It's not all in big ports or flow #'s or material that there made of. But more so what the engine needs and wants. Like what lift cam are you planning on, how much compression ratio, what intake manifold, and carb?
You have to look at low and mid lift #'s not just peak, because this is where your camshaft is going to be running most of the time. It's far more important to have very good low and mid lift #'s below the cams peak lift than something higher than the cam actually opens the valve.
The 440 source heads show 290 cfm @ .600 peak on the int. and 220 @ .600 on the exh. and this is with a 212 cc int. runner. A set that I did with a 452 head and 2.14 valves which are the smae size as the stealth heads flowed 293 @ .500, more air at .100 less lift. And the port volume was only 186 cc's. I also did a set with port size compareable to the stealth heads @ 213 cc's and they flowed 300 # .500 lift, and this was still a factory casting, 906. Now the factory HP MP Max Wedge heads are 210 from the factory and with a minor cleanup of the ports, just at the gasket and taking the flashing out in the bowl and they flow 314 @ .500 and 343 @ .600, the exh. went 240 @ .500 and 253 @ .600. So in my book it's hard to compare the old cast as stock to a aftermarket head with revised ports. But when you compare the new aftermarket heads with new factory heads both in the same conditions they don't fare so well.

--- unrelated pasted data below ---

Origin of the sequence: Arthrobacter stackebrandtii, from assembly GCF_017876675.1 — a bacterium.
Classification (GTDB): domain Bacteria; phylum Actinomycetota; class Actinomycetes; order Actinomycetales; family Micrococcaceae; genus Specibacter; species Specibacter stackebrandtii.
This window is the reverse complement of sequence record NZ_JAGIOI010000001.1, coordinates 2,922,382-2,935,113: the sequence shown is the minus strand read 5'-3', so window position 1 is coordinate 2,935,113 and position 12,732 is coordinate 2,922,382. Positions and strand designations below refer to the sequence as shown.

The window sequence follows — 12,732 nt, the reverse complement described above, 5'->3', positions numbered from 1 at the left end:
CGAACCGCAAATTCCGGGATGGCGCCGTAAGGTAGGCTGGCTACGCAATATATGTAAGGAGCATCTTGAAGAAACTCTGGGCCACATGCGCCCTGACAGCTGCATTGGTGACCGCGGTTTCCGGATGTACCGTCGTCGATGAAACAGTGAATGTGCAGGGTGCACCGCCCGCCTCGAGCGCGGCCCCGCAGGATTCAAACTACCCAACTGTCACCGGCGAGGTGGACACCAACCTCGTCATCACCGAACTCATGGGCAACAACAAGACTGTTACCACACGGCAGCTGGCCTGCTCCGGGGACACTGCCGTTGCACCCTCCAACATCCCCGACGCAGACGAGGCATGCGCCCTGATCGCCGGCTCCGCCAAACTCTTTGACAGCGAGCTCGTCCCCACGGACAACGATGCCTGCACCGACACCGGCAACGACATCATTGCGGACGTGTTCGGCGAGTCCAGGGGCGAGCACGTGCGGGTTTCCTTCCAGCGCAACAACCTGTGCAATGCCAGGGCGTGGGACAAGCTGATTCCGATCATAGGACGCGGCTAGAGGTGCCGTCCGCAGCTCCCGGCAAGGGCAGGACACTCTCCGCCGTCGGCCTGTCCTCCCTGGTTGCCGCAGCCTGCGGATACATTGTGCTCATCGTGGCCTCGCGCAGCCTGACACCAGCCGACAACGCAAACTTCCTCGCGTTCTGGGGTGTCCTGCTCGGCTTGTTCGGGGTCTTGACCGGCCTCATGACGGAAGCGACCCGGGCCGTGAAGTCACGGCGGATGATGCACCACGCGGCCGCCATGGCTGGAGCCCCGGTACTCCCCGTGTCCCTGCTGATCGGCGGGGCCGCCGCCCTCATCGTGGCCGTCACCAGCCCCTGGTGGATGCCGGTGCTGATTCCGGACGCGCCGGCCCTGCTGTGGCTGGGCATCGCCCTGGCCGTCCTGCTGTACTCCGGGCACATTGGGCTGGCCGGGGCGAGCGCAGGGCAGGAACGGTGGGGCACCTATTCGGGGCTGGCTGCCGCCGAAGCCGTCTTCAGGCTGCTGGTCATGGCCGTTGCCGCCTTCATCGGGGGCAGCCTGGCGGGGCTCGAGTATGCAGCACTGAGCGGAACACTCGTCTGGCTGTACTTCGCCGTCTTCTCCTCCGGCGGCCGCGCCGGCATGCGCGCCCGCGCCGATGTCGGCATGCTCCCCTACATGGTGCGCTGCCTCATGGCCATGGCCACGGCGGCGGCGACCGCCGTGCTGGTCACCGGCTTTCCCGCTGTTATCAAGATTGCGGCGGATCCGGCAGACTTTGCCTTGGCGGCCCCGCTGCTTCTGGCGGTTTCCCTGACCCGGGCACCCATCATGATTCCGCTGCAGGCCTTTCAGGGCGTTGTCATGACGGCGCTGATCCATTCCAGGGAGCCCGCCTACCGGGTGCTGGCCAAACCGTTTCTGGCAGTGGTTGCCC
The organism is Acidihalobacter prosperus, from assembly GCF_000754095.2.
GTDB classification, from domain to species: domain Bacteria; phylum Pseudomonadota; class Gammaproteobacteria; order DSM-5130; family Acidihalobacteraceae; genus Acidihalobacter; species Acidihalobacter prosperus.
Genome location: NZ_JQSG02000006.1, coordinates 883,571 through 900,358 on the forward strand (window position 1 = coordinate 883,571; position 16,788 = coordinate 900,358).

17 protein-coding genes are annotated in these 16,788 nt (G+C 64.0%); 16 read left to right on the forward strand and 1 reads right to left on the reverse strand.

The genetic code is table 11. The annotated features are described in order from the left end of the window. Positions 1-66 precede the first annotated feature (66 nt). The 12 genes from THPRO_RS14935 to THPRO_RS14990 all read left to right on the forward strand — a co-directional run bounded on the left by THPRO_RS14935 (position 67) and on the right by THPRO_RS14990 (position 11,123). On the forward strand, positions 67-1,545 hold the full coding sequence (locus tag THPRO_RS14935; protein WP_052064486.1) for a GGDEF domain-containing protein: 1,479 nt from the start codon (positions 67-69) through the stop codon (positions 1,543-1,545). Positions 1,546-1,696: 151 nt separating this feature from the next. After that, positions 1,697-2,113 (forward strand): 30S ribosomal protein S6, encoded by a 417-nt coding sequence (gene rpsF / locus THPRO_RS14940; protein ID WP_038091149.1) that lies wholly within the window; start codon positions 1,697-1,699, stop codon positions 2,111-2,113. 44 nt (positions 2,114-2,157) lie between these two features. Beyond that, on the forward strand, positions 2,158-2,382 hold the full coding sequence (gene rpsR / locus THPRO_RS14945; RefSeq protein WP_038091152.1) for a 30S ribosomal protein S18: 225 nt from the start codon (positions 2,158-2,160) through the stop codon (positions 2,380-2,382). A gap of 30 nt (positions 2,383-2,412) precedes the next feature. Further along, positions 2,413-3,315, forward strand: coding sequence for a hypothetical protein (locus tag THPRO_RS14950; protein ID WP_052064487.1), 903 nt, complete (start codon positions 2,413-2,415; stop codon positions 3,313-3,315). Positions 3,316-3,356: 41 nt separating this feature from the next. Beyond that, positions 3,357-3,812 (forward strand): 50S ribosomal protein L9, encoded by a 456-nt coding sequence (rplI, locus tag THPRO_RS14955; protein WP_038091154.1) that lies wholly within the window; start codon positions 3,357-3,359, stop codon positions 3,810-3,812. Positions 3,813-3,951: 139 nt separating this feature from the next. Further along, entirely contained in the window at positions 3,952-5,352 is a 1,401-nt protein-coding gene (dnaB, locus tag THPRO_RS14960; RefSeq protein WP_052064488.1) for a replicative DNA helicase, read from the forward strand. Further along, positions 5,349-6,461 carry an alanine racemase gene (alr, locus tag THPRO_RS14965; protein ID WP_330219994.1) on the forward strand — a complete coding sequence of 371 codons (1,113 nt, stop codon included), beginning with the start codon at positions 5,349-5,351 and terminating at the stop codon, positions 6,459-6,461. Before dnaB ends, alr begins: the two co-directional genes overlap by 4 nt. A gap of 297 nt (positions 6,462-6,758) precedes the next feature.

But in any case, it's not how much they flow at peak but whats under the curve that counts. What needs to be found out is what the stealth heads flow @ .200 and .300 and .400 lifts. This is what a 452 head did with a gasket match and bowl blending.